ARUN S, Tuesday, June 13, 2006
NEW DELHI, JUNE 12: The ghosts of the 1984 Bhopal gas tragedy continues to haunt the Dow group of companies. Even after two decades, the tragedy’s fallouts could be an impediment to the Group’s investment plans in India.
This came to light in Greenbrier, USA during an interactive session that the CEOs of a clutch of multinational companies had with minister of state for industry Ashwani Kumar.
One of those who raised concerns about possible investments in India was Dow Corning CEO Stephanie Burns. Headquartered in Michigan, Dow Corning is owned equally by the Dow Chemical Company and Corning Inc.
Even as Ms Burns showed keen interest to expand her company’s operations, she expressed the apprehension that protests over the gas tragedy in India might prove a stumbling block.
Dow Chemicals holds a part of equity in Union Carbide, the company accused of the gas tragedy.
Confirming the concerns raised by Dow Corning CEO, the minister told FE from the US that he assured her that the Indian government will act within the legal parameters and that the legitimate concerns of Dow Corning will be addressed.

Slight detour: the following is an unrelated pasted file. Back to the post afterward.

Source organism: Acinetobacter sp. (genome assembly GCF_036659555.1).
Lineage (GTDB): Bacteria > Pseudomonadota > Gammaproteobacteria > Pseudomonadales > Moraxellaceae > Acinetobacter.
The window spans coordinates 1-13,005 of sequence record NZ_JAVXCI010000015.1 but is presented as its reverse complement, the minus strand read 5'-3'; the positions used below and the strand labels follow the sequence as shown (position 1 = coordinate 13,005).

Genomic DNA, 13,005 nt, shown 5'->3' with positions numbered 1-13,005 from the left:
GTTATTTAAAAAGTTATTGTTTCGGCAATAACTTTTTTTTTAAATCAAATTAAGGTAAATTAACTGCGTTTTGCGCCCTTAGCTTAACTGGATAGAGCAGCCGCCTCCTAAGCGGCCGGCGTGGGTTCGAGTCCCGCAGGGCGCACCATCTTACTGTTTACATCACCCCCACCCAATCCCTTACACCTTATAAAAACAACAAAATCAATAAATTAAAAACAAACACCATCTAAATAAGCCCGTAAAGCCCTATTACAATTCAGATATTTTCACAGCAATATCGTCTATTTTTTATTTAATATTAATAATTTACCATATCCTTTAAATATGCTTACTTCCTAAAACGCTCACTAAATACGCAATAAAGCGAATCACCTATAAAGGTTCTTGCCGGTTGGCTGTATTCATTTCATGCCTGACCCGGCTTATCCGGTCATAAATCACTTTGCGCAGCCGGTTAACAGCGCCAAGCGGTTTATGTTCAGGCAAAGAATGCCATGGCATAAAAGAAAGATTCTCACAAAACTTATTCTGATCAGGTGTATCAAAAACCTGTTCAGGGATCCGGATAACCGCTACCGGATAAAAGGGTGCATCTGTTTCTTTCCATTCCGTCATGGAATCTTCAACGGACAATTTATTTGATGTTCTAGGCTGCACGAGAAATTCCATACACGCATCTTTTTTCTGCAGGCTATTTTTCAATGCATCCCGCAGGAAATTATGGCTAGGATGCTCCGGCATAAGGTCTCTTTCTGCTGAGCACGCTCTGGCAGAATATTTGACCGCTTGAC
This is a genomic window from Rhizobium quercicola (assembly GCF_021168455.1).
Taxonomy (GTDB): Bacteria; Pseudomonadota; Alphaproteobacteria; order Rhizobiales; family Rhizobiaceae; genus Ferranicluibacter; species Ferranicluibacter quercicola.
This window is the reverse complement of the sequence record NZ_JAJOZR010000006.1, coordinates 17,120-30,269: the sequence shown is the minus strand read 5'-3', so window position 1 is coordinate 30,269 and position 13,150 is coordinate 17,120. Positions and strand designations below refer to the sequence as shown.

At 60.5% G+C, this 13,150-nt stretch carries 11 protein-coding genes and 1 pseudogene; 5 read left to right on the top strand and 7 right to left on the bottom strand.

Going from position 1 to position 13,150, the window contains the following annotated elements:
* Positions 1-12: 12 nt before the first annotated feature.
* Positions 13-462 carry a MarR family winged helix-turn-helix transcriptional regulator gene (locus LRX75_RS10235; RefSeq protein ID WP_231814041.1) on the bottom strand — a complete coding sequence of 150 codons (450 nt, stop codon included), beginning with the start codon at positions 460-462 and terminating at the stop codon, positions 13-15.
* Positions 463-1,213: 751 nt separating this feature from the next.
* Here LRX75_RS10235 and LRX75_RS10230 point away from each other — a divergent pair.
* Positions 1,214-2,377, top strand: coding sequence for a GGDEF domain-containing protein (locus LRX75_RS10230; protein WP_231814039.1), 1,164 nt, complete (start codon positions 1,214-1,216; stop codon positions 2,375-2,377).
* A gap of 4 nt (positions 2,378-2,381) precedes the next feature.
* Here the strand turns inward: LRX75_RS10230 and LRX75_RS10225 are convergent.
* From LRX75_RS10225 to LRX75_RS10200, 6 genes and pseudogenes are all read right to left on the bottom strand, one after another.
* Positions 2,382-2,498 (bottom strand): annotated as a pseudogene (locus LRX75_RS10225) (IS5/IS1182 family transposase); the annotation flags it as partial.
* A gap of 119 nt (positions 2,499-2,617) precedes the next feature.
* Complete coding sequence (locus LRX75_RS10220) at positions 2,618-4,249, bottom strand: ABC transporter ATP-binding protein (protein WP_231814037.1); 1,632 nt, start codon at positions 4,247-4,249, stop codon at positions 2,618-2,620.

When contacted, Dow Corning (India) head Raj Kapur said “We are very happy with our experience in India so far. In fact, we are committed to India and have made large investments here. Our only concern is that we don’t want to be misunderstood as the entity connected with the tragedy. We are a separate entity and have no connection with the businesses of Dow Chemicals and Union Carbide.”
French oil company Total SA’s CEO also expressed apprehension that the Petroleum Petrochemical Investment Regions may be exclusively driven by the Indian government and the public sector units.
This would not leave much choice for private initiative in the matter, he said.
Mr Kumar told FE that he informed the CEO that this was a flawed perspective and that the government was committed to being an enabler and facilitator.
He added that the government was looking forward to encouraging private sector investment in such regions.
What has given hope to the government is the positive response given by big multinationals like British Petroleum. The company’s executive Ifty Nasir reiterated its commitment to have a major presence in India, sources said.